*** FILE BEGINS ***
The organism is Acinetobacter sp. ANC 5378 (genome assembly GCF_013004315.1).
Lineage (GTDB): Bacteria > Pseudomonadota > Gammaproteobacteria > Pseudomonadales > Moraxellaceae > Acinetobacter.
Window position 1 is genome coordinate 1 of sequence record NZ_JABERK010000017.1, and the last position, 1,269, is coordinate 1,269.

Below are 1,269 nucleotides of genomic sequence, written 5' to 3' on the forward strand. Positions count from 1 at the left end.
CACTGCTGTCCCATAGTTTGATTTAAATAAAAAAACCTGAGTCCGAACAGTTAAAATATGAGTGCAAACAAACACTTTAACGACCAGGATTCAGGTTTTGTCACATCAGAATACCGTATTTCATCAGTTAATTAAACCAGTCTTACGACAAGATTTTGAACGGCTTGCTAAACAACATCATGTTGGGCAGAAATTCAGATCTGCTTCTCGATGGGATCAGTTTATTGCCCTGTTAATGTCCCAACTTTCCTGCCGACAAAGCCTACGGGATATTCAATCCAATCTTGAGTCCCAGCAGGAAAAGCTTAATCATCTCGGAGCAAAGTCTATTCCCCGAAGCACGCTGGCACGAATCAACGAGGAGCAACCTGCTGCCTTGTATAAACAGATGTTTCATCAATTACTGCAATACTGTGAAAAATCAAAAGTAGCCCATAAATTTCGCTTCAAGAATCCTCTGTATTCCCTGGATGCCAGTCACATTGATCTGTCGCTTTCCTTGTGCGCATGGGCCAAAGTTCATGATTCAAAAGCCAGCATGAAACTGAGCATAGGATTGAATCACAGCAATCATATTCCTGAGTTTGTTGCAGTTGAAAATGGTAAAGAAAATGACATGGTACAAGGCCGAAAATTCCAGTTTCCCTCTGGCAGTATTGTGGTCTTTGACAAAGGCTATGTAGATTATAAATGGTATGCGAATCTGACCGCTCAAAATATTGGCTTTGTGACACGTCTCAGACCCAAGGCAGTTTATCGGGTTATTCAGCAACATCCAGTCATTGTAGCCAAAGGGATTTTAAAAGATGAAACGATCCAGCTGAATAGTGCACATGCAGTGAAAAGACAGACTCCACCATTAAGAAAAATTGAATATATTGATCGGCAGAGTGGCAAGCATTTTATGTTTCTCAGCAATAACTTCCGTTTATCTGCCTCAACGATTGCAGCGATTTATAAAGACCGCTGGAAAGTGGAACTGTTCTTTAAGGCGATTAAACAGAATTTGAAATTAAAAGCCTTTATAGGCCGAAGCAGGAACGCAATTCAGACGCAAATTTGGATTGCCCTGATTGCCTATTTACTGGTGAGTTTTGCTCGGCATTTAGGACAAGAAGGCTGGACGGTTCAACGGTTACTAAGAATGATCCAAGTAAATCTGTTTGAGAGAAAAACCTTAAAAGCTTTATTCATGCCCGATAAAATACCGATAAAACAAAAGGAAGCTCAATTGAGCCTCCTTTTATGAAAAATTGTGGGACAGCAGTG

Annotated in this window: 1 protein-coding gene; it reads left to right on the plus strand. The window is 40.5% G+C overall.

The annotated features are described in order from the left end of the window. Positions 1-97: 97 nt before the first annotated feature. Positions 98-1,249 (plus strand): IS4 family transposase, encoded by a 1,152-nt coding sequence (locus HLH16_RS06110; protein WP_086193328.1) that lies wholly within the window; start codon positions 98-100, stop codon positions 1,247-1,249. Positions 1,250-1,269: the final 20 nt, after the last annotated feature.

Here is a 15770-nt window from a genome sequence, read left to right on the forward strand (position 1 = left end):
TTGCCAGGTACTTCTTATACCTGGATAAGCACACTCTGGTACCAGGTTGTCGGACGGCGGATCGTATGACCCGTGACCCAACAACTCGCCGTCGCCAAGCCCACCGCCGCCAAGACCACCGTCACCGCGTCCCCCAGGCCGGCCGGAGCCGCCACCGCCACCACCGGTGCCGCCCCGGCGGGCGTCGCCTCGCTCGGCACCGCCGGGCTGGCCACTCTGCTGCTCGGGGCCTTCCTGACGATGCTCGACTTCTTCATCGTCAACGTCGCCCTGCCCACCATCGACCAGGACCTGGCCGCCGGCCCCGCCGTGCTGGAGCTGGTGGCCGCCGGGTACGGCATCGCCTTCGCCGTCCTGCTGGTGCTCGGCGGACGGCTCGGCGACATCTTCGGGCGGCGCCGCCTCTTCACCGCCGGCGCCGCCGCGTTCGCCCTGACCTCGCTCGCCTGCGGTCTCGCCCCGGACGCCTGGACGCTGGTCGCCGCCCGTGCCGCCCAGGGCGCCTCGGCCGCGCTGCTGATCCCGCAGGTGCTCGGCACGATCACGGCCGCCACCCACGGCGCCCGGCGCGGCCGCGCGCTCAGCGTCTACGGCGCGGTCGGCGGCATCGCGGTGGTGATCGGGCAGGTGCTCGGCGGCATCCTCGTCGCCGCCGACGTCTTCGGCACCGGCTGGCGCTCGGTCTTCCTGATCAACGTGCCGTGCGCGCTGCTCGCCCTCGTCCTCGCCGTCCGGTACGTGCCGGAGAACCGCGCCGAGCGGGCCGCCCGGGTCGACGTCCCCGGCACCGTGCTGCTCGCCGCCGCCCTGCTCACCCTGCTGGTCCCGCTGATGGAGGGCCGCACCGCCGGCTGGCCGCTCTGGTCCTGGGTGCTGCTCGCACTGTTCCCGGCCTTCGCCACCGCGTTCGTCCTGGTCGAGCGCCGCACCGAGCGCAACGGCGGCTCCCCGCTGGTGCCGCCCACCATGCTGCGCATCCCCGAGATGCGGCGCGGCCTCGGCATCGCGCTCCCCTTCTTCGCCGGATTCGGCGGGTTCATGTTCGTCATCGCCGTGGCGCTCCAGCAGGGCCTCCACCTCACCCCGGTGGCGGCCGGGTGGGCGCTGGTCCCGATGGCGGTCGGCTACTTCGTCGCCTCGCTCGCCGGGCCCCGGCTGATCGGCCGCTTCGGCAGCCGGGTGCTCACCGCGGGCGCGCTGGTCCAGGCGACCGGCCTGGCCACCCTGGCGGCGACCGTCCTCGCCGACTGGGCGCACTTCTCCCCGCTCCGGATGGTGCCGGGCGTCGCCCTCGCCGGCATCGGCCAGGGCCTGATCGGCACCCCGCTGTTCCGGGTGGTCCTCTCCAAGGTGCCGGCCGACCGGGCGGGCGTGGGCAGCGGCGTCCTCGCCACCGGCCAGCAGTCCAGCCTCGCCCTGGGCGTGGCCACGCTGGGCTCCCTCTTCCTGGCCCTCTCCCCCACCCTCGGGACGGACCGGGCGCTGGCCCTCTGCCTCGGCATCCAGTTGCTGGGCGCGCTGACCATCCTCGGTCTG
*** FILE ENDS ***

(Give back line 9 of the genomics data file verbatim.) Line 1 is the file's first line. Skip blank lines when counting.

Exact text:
TTGCCAGGTACTTCTTATACCTGGATAAGCACACTCTGGTACCAGGTTGTCGGACGGCGGATCGTATGACCCGTGACCCAACAACTCGCCGTCGCCAAGCCCACCGCCGCCAAGACCACCGTCACCGCGTCCCCCAGGCCGGCCGGAGCCGCCACCGCCACCACCGGTGCCGCCCCGGCGGGCGTCGCCTCGCTCGGCACCGCCGGGCTGGCCACTCTGCTGCTCGGGGCCTTCCTGACGATGCTCGACTTCTTCATCGTCAACGTCGCCCTGCCCACCATCGACCAGGACCTGGCCGCCGGCCCCGCCGTGCTGGAGCTGGTGGCCGCCGGGTACGGCATCGCCTTCGCCGTCCTGCTGGTGCTCGGCGGACGGCTCGGCGACATCTTCGGGCGGCGCCGCCTCTTCACCGCCGGCGCCGCCGCGTTCGCCCTGACCTCGCTCGCCTGCGGTCTCGCCCCGGACGCCTGGACGCTGGTCGCCGCCCGTGCCGCCCAGGGCGCCTCGGCCGCGCTGCTGATCCCGCAGGTGCTCGGCACGATCACGGCCGCCACCCACGGCGCCCGGCGCGGCCGCGCGCTCAGCGTCTACGGCGCGGTCGGCGGCATCGCGGTGGTGATCGGGCAGGTGCTCGGCGGCATCCTCGTCGCCGCCGACGTCTTCGGCACCGGCTGGCGCTCGGTCTTCCTGATCAACGTGCCGTGCGCGCTGCTCGCCCTCGTCCTCGCCGTCCGGTACGTGCCGGAGAACCGCGCCGAGCGGGCCGCCCGGGTCGACGTCCCCGGCACCGTGCTGCTCGCCGCCGCCCTGCTCACCCTGCTGGTCCCGCTGATGGAGGGCCGCACCGCCGGCTGGCCGCTCTGGTCCTGGGTGCTGCTCGCACTGTTCCCGGCCTTCGCCACCGCGTTCGTCCTGGTCGAGCGCCGCACCGAGCGCAACGGCGGCTCCCCGCTGGTGCCGCCCACCATGCTGCGCATCCCCGAGATGCGGCGCGGCCTCGGCATCGCGCTCCCCTTCTTCGCCGGATTCGGCGGGTTCATGTTCGTCATCGCCGTGGCGCTCCAGCAGGGCCTCCACCTCACCCCGGTGGCGGCCGGGTGGGCGCTGGTCCCGATGGCGGTCGGCTACTTCGTCGCCTCGCTCGCCGGGCCCCGGCTGATCGGCCGCTTCGGCAGCCGGGTGCTCACCGCGGGCGCGCTGGTCCAGGCGACCGGCCTGGCCACCCTGGCGGCGACCGTCCTCGCCGACTGGGCGCACTTCTCCCCGCTCCGGATGGTGCCGGGCGTCGCCCTCGCCGGCATCGGCCAGGGCCTGATCGGCACCCCGCTGTTCCGGGTGGTCCTCTCCAAGGTGCCGGCCGACCGGGCGGGCGTGGGCAGCGGCGTCCTCGCCACCGGCCAGCAGTCCAGCCTCGCCCTGGGCGTGGCCACGCTGGGCTCCCTCTTCCTGGCCCTCTCCCCCACCCTCGGGACGGACCGGGCGCTGGCCCTCTGCCTCGGCATCCAGTTGCTGGGCGCGCTGACCATCCTCGGTCTG